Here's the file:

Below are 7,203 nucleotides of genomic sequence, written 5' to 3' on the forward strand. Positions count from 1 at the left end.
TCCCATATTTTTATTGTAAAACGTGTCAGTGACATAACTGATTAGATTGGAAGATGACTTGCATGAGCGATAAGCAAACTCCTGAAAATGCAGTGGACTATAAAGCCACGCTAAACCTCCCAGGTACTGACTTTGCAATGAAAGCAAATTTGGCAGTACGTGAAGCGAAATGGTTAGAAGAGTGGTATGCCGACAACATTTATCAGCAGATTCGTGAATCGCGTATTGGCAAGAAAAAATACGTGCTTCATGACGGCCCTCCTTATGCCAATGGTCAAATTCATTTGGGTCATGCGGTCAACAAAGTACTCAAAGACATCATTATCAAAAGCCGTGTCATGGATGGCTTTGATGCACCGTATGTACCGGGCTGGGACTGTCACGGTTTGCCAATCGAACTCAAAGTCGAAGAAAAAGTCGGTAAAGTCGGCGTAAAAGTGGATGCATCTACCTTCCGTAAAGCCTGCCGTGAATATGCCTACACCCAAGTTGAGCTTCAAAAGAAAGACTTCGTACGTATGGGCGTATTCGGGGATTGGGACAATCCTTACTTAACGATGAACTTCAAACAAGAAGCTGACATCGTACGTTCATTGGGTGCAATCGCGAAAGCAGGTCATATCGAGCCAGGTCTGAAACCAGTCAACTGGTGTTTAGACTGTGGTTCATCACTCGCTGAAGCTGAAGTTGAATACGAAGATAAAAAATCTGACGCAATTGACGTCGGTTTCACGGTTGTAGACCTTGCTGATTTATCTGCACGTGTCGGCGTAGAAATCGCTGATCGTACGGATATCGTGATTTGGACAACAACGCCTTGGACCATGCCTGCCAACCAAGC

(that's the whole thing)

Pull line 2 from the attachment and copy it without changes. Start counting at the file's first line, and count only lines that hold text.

TCCCATATTTTTATTGTAAAACGTGTCAGTGACATAACTGATTAGATTGGAAGATGACTTGCATGAGCGATAAGCAAACTCCTGAAAATGCAGTGGACTATAAAGCCACGCTAAACCTCCCAGGTACTGACTTTGCAATGAAAGCAAATTTGGCAGTACGTGAAGCGAAATGGTTAGAAGAGTGGTATGCCGACAACATTTATCAGCAGATTCGTGAATCGCGTATTGGCAAGAAAAAATACGTGCTTCATGACGGCCCTCCTTATGCCAATGGTCAAATTCATTTGGGTCATGCGGTCAACAAAGTACTCAAAGACATCATTATCAAAAGCCGTGTCATGGATGGCTTTGATGCACCGTATGTACCGGGCTGGGACTGTCACGGTTTGCCAATCGAACTCAAAGTCGAAGAAAAAGTCGGTAAAGTCGGCGTAAAAGTGGATGCATCTACCTTCCGTAAAGCCTGCCGTGAATATGCCTACACCCAAGTTGAGCTTCAAAAGAAAGACTTCGTACGTATGGGCGTATTCGGGGATTGGGACAATCCTTACTTAACGATGAACTTCAAACAAGAAGCTGACATCGTACGTTCATTGGGTGCAATCGCGAAAGCAGGTCATATCGAGCCAGGTCTGAAACCAGTCAACTGGTGTTTAGACTGTGGTTCATCACTCGCTGAAGCTGAAGTTGAATACGAAGATAAAAAATCTGACGCAATTGACGTCGGTTTCACGGTTGTAGACCTTGCTGATTTATCTGCACGTGTCGGCGTAGAAATCGCTGATCGTACGGATATCGTGATTTGGACAACAACGCCTTGGACCATGCCTGCCAACCAAGC